'analytics_storage': 'denied',
  'region': ['ES', 'US-AK']
});
setDefaultConsentState({
  'ad_storage': 'denied'
});

Most specific takes precedence

If two default consent commands occur on the same page with values for a region and subregion, the one with a more specific region will take effect. For example, if you have ad_storage set to 'granted' for the region US and ad_storage set to 'denied' for the region US-CA, a visitor from California will have the more specific US-CA setting take effect. For this example, that would mean a visitor from US-CA would have ad_storage set to 'denied'.

Region ad_storage Behavior
US 'granted' Applies to users in the US that are not in CA
US-CA 'denied' Applies to users US-CA
Unspecified 'granted' Uses the default value of 'granted'. In the example, applies to visitors that aren't in the US or in US-CA

Passing ad click, client ID, and session ID information in URLs

When a user lands on your website after clicking an ad, information about the ad may be appended to your landing page URLs as a query parameter. In order to improve conversion accuracy, Google tags usually store this information in first-party cookies on your domain.

However, if ad_storage is set to denied, Google tags will not save this information locally. To improve ad click measurement quality when ad_storage is denied, you can optionally elect to pass ad click information through URL parameters across pages using URL passthrough.

Similarly, if analytics_storage is set to denied, URL passthrough can be used to send event and session-based analytics (including conversions) without cookies across pages.

The following conditions must be met in order to use URL passthrough:

  • Consent-aware Google tags are present on the page.
  • The advertiser has opted in to using the URL passthrough feature.
  • Consent Mode is implemented on the page.
  • The outgoing link refers to the same domain as the current page's domain.
  • A gclid/dclid is present in the URL (Google Ads and Floodlight tags only)

gtag.js

To enable this capability, set the url_passthrough parameter to true:

gtag('set', 'url_passthrough', true);

Tag Manager

If you use a template tag that sets consent state, it may have an option to set url passthrough using the gtagSet custom template API. Or, you can use the following options to set it in Conversion Linker and/or analytics tags.

For Google Ads and Floodlight tags:

To enable this capability, create (or use an existing) conversion linker tag and ensure Enable linking on all page URLs is checked. See basic setup for instructions on how to create a conversion linker tag.

For Google Analytics tags:

  1. In Tag Manager, navigate to Fields to Set:
  2. When the Fields to Set section is expanded, click Add Row.
  3. For Field Name, enter the correct value:
    • For Google Analytics: GA4 Configuration tags, enter url_passthrough.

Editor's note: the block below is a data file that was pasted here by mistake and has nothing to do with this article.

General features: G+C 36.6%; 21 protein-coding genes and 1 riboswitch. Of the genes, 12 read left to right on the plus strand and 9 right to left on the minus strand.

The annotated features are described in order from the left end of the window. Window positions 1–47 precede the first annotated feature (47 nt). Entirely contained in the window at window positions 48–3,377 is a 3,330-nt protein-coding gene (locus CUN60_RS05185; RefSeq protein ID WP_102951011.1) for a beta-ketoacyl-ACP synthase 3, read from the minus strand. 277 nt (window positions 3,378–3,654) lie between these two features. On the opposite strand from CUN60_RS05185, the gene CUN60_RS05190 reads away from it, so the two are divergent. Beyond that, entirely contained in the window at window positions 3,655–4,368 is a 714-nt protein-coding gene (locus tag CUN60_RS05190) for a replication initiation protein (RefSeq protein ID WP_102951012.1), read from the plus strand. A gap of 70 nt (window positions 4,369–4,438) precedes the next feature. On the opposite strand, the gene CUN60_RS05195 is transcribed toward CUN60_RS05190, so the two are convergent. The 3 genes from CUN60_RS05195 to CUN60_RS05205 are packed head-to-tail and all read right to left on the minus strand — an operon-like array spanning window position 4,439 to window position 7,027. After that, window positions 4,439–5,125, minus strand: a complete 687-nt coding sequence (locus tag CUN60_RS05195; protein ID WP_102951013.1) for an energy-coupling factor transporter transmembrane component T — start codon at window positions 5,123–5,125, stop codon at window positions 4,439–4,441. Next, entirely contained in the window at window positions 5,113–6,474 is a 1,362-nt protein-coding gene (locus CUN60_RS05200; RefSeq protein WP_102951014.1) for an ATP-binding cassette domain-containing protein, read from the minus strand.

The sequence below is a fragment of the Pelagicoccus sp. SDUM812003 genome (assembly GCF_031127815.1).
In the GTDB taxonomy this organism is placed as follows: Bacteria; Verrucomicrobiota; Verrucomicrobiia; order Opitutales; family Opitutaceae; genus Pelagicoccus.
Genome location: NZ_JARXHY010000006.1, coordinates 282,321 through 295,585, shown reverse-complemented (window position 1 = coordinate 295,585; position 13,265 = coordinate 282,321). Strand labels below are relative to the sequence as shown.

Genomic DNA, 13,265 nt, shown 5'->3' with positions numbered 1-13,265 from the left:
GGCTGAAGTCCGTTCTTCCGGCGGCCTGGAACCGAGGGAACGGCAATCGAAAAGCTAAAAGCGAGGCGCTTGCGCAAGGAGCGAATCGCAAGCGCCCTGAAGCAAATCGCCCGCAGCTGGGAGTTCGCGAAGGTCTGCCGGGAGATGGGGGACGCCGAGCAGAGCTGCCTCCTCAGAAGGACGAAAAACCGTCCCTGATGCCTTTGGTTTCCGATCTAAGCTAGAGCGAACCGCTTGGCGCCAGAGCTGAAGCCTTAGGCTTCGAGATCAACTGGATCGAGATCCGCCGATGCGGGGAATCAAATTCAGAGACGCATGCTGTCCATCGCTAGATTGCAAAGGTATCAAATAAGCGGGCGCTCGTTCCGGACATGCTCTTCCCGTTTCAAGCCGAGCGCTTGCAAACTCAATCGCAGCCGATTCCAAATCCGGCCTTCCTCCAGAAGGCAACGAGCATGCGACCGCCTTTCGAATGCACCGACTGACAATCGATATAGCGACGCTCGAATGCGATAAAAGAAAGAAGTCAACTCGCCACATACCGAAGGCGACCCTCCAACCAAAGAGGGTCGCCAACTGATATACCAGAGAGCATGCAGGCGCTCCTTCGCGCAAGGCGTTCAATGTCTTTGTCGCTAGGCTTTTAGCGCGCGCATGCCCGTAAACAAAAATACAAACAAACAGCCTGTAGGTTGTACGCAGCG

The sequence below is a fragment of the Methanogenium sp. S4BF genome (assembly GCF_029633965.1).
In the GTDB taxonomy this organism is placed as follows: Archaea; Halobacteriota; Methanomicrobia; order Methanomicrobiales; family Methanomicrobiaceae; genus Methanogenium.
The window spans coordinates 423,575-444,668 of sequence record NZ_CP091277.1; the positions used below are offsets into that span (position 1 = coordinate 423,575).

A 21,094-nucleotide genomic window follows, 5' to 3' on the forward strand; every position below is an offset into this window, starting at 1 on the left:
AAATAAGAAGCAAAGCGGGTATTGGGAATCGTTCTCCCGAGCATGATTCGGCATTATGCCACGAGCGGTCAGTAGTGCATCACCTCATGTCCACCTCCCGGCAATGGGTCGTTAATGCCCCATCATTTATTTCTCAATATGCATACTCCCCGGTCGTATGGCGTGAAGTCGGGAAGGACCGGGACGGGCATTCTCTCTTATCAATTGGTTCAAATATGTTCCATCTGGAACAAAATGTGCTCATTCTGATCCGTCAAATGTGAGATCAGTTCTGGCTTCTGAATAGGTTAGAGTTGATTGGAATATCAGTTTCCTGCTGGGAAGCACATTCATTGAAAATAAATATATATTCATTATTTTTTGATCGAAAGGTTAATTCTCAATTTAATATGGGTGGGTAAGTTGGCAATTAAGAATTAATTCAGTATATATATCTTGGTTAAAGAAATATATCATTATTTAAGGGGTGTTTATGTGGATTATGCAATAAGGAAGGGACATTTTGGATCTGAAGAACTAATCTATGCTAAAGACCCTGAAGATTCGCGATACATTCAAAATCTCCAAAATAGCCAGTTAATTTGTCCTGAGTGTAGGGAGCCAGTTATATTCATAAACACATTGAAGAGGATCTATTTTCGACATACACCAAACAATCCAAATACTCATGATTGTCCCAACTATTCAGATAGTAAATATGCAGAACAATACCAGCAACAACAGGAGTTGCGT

• For Google Analytics: Universal Analytics tags using the Google Analytics settings variables, enter urlPassthrough.
  4. For Value, enter 'true'.
  5. Save the tag and publish.

Alternatively, you can set the url_passthrough parameter to true on every page of your site before the GTM install snippet.

window.dataLayer = window.dataLayer || [];
function gtag(){window.dataLayer.push(arguments);}
gtag('set', 'url_passthrough', true);

When using URL passthrough, a few query parameters may be appended to links as users navigate through pages on your website:

  • gclid
  • dclid
  • gclsrc
  • _gl
  • wbraid

For best results, ensure that:

  1. Redirects on your site pass all the above query parameters.
  2. Your analytics tools ignore these parameters in page URLs.
  3. These parameters do not interfere with your site behavior.

Redact ads data

When ad_storage is denied, new cookies will not be set for advertising purposes. Additionally, third-party cookies previously set on google.com and doubleclick.net will not be used except for spam and fraud purposes. Data sent to Google will still include the full page URL, including any ad click information in the URL parameters.

To further redact your ads data when ad_storage is denied, if you are using gtag, set ads_data_redaction to true.

gtag('set', 'ads_data_redaction', true);

When ads_data_redaction is true and ad_storage is denied, ad click identifiers sent in network requests by Google Ads and Floodlight tags will be redacted. Network requests will also be sent through a cookieless domain.

Tag Manager includes several features that work together to help you manage how tags behave in response to consent settings. Tag Manager features a consent initialization trigger, tag settings for consent management, and a Consent Overview page. Several third-party consent management providers have built integrations with Consent Mode into their products. Learn more about Tag Manager consent features.

For more information on verifying and debugging your Consent Mode configuration, see Tag Assistant Consent Mode debugging.

Legacy tag controls

If you use legacy Google tags, such as ga.js, analytics.js, or conversion.js, you should update to gtag.js or Google Tag Manager.

To learn more about other legacy tag's privacy controls, see the following documentation: